Risks Involved With Banking Hemp

Whether or not an institution chooses to bank hemp or CBD customers, or the extent to which they do so, is a risk-based business decision. The following are some risk considerations for the decision-making process, along with some strategies for mitigating the risk.

Deposit Accounts

Regardless of whether a deposit account is for a hemp farmer, processor, dealer or a CBD oil company, the two greatest risks described below are the same. With respect to hemp testing labs, the risks differ slightly.

Farmers, Processors, Dealers and CBD Companies

The greatest risk in banking hemp is that either:

  1. The hemp involved is actually marijuana and bankers do not know it.
  2. The hemp or CBD company has not followed any of the other Program requirements, such as having the correct licenses and registrations, or growing the hemp outside of the tract of land previously described.

If this were to happen, examiners could cite the institution for not knowing their customer or their customer’s program well enough. In addition, if the hemp is really marijuana that went unnamed, then the financial institution (FI) could be cited for failure to file a marijuana-related suspicious activity report (SAR). Essentially, hemp that exceeds 0.3% total THC or that does not follow growing regulations is considered marijuana, even if the banker was not aware of it. Although site visits are a good control, a banker cannot tell the difference between hemp and marijuana just from viewing it during a site visit. Bankers also cannot tell what is in a bottle labeled “CBD oil” without having the contents tested.

The risk to farmers that a hemp crop is considered “hot” (a term used by those in the industry to describe when the total THC level exceeds 0.3%) actually increased under the USDA interim final rule because the 0.3% limit on hemp is now based on total THC instead of just delta 9 THC (total THC is the sum of the THC and THCA content). Farmers say they will have to harvest early to keep their crops at or under the new limit. Crops that test between 0.3% and 0.5% must be destroyed and crops that test over 0.5% could result in farmers being prosecuted for a drug crime.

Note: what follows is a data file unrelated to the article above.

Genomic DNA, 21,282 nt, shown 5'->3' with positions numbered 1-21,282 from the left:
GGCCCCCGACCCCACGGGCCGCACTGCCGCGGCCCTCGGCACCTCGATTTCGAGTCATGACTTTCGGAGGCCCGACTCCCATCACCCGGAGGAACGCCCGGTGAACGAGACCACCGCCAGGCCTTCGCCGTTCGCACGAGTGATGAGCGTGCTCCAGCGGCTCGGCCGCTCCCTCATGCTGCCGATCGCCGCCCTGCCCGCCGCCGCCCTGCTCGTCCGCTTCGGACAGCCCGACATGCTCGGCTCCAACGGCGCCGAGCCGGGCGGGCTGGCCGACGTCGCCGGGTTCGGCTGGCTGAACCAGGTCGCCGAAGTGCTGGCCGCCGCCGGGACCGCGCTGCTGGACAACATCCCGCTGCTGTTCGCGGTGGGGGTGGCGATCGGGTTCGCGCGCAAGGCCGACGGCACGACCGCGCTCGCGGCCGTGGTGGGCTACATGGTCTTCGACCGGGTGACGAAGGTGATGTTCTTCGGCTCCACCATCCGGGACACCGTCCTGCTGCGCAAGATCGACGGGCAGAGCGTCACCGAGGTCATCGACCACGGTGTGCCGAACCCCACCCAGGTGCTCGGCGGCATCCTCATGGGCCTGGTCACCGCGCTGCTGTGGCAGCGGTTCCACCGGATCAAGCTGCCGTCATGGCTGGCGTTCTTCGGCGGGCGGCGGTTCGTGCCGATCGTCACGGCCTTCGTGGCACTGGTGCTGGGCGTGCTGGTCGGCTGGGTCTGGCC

Hemp Testing Labs

From a deposit account perspective, there are no special risks associated with hemp testing labs. They are not growing, processing or selling product; they are just testing it, so there are few KYC risks. Many have gone bankrupt in the last 12 months, but that is more of risk from a lending perspective than from a deposit perspective. Note that the USDA interim final rule specifies that hemp must be tested at a laboratory regulated by the U.S. Drug Enforcement Administration (DEA). This ruling could put other testing labs out of business.

Banking hemp, CBD and marijuana customers creates different risks for bankers in general, and within each category of customer, risk differs depending on whether the customer has a deposit account or a loan


In addition to the same KYC risks discussed for deposit accounts, there are credit risks associated with lending to the hemp and CBD industries. These risks can differ depending on whether institutions are lending to the farmer, processor/dealer, the company selling CBD oil or the hemp testing lab. Farmers and processors experience the same perils with hemp as they would with any other crop, such as a shortage of labor to harvest and process the crop, but they also experience hemp-specific perils, such as ending up with male plants (no flower, no CBD) or having the crop confiscated by law enforcement for mistakenly believing the product is marijuana. CBD oil companies could run afoul of FDA advertising regulations or could be found selling a product that is inconsistent with its labeling. Hemp testing labs, which must be certified by the DEA, could be found to have lax controls and incorrect testing results and thus could lose their DEA certification.

Hemp-related companies also face the risk of fraud. As with any new industry, there are always fraudsters trying to take advantage of people who do not know the industry as well as they should. The risks described above for hemp-related companies create risk of loss for them, and this creates repayment/collateral risk for the banker holding the loan for the customer. Essentially, the banker ends up owning the risk.